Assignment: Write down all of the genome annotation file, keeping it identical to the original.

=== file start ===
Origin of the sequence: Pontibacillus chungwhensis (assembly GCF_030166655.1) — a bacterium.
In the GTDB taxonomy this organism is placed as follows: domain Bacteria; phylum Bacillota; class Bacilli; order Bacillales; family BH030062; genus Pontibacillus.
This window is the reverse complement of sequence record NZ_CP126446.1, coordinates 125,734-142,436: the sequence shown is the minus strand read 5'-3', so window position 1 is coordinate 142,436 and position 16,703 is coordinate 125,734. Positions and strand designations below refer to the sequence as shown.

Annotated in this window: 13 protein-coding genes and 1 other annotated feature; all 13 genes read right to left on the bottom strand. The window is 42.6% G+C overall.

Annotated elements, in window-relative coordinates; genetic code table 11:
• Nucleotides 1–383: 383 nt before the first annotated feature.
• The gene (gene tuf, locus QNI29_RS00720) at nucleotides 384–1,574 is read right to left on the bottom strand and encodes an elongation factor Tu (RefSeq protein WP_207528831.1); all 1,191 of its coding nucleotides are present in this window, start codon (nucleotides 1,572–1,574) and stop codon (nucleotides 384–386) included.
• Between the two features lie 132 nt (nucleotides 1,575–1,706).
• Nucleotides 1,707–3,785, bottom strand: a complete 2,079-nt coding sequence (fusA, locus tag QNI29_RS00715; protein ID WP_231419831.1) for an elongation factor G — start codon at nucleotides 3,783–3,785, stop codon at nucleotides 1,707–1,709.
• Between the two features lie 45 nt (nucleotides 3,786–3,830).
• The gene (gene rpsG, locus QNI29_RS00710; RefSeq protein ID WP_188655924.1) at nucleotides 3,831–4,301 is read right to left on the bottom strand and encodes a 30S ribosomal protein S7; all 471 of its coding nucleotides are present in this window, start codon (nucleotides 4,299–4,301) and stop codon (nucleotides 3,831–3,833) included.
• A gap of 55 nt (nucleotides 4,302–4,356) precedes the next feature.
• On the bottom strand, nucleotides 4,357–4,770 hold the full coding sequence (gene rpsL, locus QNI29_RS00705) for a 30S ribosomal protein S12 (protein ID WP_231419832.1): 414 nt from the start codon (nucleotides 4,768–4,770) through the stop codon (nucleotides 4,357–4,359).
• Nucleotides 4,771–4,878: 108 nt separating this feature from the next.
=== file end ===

Origin of the sequence: Pontibacillus chungwhensis (assembly GCF_030166655.1) — a bacterium.
In the GTDB taxonomy this organism is placed as follows: domain Bacteria; phylum Bacillota; class Bacilli; order Bacillales; family BH030062; genus Pontibacillus.
This window is the reverse complement of sequence record NZ_CP126446.1, coordinates 125,734-142,436: the sequence shown is the minus strand read 5'-3', so window position 1 is coordinate 142,436 and position 16,703 is coordinate 125,734. Positions and strand designations below refer to the sequence as shown.

Annotated in this window: 13 protein-coding genes and 1 other annotated feature; all 13 genes read right to left on the bottom strand. The window is 42.6% G+C overall.

Annotated elements, in window-relative coordinates; genetic code table 11:
• Nucleotides 1–383: 383 nt before the first annotated feature.
• The gene (gene tuf, locus QNI29_RS00720) at nucleotides 384–1,574 is read right to left on the bottom strand and encodes an elongation factor Tu (RefSeq protein WP_207528831.1); all 1,191 of its coding nucleotides are present in this window, start codon (nucleotides 1,572–1,574) and stop codon (nucleotides 384–386) included.
• Between the two features lie 132 nt (nucleotides 1,575–1,706).
• Nucleotides 1,707–3,785, bottom strand: a complete 2,079-nt coding sequence (fusA, locus tag QNI29_RS00715; protein ID WP_231419831.1) for an elongation factor G — start codon at nucleotides 3,783–3,785, stop codon at nucleotides 1,707–1,709.
• Between the two features lie 45 nt (nucleotides 3,786–3,830).
• The gene (gene rpsG, locus QNI29_RS00710; RefSeq protein ID WP_188655924.1) at nucleotides 3,831–4,301 is read right to left on the bottom strand and encodes a 30S ribosomal protein S7; all 471 of its coding nucleotides are present in this window, start codon (nucleotides 4,299–4,301) and stop codon (nucleotides 3,831–3,833) included.
• A gap of 55 nt (nucleotides 4,302–4,356) precedes the next feature.
• On the bottom strand, nucleotides 4,357–4,770 hold the full coding sequence (gene rpsL, locus QNI29_RS00705) for a 30S ribosomal protein S12 (protein ID WP_231419832.1): 414 nt from the start codon (nucleotides 4,768–4,770) through the stop codon (nucleotides 4,357–4,359).
• Nucleotides 4,771–4,878: 108 nt separating this feature from the next.